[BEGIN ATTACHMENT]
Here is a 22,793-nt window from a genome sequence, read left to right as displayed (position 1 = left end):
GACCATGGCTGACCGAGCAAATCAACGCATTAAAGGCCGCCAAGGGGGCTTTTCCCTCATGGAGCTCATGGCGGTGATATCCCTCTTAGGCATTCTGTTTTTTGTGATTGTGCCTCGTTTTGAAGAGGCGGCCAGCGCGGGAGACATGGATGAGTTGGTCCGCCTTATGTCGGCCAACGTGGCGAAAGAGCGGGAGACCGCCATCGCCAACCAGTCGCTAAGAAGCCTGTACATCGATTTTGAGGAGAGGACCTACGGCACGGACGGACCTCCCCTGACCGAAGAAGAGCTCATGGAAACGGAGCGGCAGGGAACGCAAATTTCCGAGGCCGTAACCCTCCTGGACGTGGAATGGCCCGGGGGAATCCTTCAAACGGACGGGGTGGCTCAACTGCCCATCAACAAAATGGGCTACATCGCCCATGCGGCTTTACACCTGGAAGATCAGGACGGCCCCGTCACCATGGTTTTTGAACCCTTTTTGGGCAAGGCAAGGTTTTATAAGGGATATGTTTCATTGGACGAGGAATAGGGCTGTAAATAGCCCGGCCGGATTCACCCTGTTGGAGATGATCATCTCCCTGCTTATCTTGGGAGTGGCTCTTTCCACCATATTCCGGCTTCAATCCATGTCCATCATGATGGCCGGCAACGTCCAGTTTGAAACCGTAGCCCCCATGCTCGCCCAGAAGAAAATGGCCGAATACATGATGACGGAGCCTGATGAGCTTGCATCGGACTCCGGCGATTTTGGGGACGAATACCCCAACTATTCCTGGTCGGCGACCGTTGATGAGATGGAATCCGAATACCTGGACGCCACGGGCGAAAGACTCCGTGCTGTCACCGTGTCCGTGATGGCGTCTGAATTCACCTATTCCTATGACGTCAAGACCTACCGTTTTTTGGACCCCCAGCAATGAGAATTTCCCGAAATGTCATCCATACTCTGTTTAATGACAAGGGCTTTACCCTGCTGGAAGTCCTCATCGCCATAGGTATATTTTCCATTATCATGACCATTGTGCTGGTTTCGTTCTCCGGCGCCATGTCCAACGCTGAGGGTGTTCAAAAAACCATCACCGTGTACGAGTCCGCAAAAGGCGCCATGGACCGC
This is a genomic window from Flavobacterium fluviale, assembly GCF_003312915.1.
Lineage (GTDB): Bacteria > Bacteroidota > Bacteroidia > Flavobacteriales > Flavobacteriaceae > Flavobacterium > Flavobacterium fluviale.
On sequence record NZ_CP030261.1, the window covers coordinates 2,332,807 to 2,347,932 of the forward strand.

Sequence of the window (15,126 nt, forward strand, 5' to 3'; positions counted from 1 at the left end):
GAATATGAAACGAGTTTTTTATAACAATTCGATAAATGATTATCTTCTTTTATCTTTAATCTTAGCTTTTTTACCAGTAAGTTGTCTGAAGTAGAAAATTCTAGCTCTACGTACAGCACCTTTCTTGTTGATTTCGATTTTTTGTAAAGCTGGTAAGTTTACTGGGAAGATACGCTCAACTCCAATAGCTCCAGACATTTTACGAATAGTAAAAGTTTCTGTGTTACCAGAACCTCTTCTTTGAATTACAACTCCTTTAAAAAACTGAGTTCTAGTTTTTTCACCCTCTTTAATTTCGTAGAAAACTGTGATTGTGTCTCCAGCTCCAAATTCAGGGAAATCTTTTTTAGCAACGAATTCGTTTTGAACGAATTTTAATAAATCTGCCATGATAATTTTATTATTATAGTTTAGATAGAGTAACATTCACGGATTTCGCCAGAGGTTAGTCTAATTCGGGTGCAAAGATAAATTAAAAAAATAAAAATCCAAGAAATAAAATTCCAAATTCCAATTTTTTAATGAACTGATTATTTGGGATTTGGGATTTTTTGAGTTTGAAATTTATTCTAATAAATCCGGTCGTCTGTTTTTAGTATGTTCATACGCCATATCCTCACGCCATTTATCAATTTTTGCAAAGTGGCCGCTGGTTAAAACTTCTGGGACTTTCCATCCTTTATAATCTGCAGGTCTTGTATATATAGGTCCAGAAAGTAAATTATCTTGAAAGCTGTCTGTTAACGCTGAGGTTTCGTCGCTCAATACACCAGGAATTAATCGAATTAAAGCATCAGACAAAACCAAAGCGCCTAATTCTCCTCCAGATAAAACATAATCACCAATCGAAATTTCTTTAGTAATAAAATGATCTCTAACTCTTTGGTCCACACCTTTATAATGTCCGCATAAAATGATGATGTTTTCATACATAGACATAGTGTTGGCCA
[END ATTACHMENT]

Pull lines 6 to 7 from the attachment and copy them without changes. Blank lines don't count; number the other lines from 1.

Sequence of the window (15,126 nt, forward strand, 5' to 3'; positions counted from 1 at the left end):
GAATATGAAACGAGTTTTTTATAACAATTCGATAAATGATTATCTTCTTTTATCTTTAATCTTAGCTTTTTTACCAGTAAGTTGTCTGAAGTAGAAAATTCTAGCTCTACGTACAGCACCTTTCTTGTTGATTTCGATTTTTTGTAAAGCTGGTAAGTTTACTGGGAAGATACGCTCAACTCCAATAGCTCCAGACATTTTACGAATAGTAAAAGTTTCTGTGTTACCAGAACCTCTTCTTTGAATTACAACTCCTTTAAAAAACTGAGTTCTAGTTTTTTCACCCTCTTTAATTTCGTAGAAAACTGTGATTGTGTCTCCAGCTCCAAATTCAGGGAAATCTTTTTTAGCAACGAATTCGTTTTGAACGAATTTTAATAAATCTGCCATGATAATTTTATTATTATAGTTTAGATAGAGTAACATTCACGGATTTCGCCAGAGGTTAGTCTAATTCGGGTGCAAAGATAAATTAAAAAAATAAAAATCCAAGAAATAAAATTCCAAATTCCAATTTTTTAATGAACTGATTATTTGGGATTTGGGATTTTTTGAGTTTGAAATTTATTCTAATAAATCCGGTCGTCTGTTTTTAGTATGTTCATACGCCATATCCTCACGCCATTTATCAATTTTTGCAAAGTGGCCGCTGGTTAAAACTTCTGGGACTTTCCATCCTTTATAATCTGCAGGTCTTGTATATATAGGTCCAGAAAGTAAATTATCTTGAAAGCTGTCTGTTAACGCTGAGGTTTCGTCGCTCAATACACCAGGAATTAATCGAATTAAAGCATCAGACAAAACCAAAGCGCCTAATTCTCCTCCAGATAAAACATAATCACCAATCGAAATTTCTTTAGTAATAAAATGATCTCTAACTCTTTGGTCCACACCTTTATAATGTCCGCATAAAATGATGATGTTTTCATACATAGACATAGTGTTGGCCA